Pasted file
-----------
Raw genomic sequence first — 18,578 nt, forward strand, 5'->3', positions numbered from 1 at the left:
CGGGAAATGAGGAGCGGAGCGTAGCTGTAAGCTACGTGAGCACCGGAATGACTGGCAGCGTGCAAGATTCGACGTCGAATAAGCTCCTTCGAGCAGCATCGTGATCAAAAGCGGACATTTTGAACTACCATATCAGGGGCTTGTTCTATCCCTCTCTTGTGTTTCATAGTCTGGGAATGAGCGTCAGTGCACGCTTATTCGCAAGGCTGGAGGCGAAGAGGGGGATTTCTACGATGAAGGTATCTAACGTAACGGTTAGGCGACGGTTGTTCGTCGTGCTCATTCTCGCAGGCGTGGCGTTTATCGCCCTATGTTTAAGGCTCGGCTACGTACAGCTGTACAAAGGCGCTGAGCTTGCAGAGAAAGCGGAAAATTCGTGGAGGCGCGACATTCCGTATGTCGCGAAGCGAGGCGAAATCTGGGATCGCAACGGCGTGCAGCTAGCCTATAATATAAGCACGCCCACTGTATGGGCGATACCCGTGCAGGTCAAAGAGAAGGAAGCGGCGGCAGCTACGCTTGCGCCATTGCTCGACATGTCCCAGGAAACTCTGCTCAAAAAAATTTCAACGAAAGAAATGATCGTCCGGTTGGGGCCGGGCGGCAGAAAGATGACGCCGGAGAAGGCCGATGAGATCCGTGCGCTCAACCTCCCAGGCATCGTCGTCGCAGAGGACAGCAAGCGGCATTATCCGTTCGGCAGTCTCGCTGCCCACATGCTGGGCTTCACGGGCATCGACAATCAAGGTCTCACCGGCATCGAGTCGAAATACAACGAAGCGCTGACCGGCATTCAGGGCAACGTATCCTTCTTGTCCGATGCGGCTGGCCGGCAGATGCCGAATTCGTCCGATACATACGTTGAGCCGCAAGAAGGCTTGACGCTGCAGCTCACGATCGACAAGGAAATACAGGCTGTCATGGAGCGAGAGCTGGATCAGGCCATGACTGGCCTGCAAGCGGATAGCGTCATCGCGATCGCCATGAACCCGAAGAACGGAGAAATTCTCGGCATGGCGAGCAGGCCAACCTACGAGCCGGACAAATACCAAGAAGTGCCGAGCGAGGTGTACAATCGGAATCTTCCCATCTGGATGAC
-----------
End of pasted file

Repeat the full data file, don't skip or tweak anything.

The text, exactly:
Raw genomic sequence first — 18,578 nt, forward strand, 5'->3', positions numbered from 1 at the left:
CGGGAAATGAGGAGCGGAGCGTAGCTGTAAGCTACGTGAGCACCGGAATGACTGGCAGCGTGCAAGATTCGACGTCGAATAAGCTCCTTCGAGCAGCATCGTGATCAAAAGCGGACATTTTGAACTACCATATCAGGGGCTTGTTCTATCCCTCTCTTGTGTTTCATAGTCTGGGAATGAGCGTCAGTGCACGCTTATTCGCAAGGCTGGAGGCGAAGAGGGGGATTTCTACGATGAAGGTATCTAACGTAACGGTTAGGCGACGGTTGTTCGTCGTGCTCATTCTCGCAGGCGTGGCGTTTATCGCCCTATGTTTAAGGCTCGGCTACGTACAGCTGTACAAAGGCGCTGAGCTTGCAGAGAAAGCGGAAAATTCGTGGAGGCGCGACATTCCGTATGTCGCGAAGCGAGGCGAAATCTGGGATCGCAACGGCGTGCAGCTAGCCTATAATATAAGCACGCCCACTGTATGGGCGATACCCGTGCAGGTCAAAGAGAAGGAAGCGGCGGCAGCTACGCTTGCGCCATTGCTCGACATGTCCCAGGAAACTCTGCTCAAAAAAATTTCAACGAAAGAAATGATCGTCCGGTTGGGGCCGGGCGGCAGAAAGATGACGCCGGAGAAGGCCGATGAGATCCGTGCGCTCAACCTCCCAGGCATCGTCGTCGCAGAGGACAGCAAGCGGCATTATCCGTTCGGCAGTCTCGCTGCCCACATGCTGGGCTTCACGGGCATCGACAATCAAGGTCTCACCGGCATCGAGTCGAAATACAACGAAGCGCTGACCGGCATTCAGGGCAACGTATCCTTCTTGTCCGATGCGGCTGGCCGGCAGATGCCGAATTCGTCCGATACATACGTTGAGCCGCAAGAAGGCTTGACGCTGCAGCTCACGATCGACAAGGAAATACAGGCTGTCATGGAGCGAGAGCTGGATCAGGCCATGACTGGCCTGCAAGCGGATAGCGTCATCGCGATCGCCATGAACCCGAAGAACGGAGAAATTCTCGGCATGGCGAGCAGGCCAACCTACGAGCCGGACAAATACCAAGAAGTGCCGAGCGAGGTGTACAATCGGAATCTTCCCATCTGGATGAC